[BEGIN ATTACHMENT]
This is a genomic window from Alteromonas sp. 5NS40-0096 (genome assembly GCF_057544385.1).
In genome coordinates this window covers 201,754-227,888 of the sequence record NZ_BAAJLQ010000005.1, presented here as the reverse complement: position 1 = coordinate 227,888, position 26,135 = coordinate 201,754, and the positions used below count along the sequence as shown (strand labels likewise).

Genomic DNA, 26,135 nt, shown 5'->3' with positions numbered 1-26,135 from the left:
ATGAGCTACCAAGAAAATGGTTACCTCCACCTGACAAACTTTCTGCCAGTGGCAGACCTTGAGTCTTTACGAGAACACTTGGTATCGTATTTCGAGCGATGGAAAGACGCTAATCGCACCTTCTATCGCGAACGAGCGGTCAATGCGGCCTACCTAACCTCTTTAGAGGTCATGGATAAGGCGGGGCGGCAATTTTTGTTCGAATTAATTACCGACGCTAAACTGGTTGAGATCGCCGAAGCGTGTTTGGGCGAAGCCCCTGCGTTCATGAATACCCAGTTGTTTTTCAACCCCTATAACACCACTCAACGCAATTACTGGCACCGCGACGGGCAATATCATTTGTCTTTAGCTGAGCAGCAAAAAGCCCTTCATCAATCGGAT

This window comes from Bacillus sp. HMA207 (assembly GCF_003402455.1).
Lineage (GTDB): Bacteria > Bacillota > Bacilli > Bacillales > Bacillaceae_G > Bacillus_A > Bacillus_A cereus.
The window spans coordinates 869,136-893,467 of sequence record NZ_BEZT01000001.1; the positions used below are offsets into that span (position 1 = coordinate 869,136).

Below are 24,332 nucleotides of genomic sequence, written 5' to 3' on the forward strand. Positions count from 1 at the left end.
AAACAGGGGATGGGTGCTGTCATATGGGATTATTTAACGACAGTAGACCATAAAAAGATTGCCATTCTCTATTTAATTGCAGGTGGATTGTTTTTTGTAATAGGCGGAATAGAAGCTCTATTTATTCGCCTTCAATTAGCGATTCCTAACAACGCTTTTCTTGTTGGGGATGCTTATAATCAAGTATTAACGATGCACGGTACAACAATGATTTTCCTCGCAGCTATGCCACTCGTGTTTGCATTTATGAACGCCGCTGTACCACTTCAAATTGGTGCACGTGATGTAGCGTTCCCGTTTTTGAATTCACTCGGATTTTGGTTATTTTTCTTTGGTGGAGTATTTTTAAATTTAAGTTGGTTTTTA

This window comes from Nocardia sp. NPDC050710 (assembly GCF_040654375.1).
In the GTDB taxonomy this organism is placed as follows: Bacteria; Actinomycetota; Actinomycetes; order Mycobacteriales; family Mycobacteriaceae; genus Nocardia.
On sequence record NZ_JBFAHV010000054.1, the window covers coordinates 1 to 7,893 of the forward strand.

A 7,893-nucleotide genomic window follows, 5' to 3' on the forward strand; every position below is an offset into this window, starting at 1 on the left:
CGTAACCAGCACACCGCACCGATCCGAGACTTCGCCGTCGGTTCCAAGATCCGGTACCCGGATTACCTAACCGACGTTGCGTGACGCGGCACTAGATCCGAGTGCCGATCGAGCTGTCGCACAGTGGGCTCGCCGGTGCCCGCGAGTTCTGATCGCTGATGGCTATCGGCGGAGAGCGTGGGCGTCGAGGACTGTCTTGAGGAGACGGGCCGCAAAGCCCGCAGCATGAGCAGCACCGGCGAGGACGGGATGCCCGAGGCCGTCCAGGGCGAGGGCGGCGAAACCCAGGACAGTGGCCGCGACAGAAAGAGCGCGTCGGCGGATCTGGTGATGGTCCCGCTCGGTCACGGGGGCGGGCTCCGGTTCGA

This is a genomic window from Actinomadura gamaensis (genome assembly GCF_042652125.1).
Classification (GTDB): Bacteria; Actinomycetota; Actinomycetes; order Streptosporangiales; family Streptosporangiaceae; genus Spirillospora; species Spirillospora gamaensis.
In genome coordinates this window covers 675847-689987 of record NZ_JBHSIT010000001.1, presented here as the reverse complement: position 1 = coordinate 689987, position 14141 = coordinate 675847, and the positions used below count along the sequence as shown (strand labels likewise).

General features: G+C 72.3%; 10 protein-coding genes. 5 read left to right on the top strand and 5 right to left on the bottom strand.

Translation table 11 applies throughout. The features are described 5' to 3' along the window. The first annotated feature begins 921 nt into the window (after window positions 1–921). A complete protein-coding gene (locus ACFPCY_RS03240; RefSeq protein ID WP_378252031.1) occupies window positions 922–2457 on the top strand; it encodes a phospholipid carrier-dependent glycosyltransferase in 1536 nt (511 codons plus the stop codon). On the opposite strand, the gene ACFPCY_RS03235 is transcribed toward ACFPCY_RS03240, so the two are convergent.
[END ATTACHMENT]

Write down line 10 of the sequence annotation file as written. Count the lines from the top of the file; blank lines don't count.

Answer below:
This window comes from Nocardia sp. NPDC050710 (assembly GCF_040654375.1).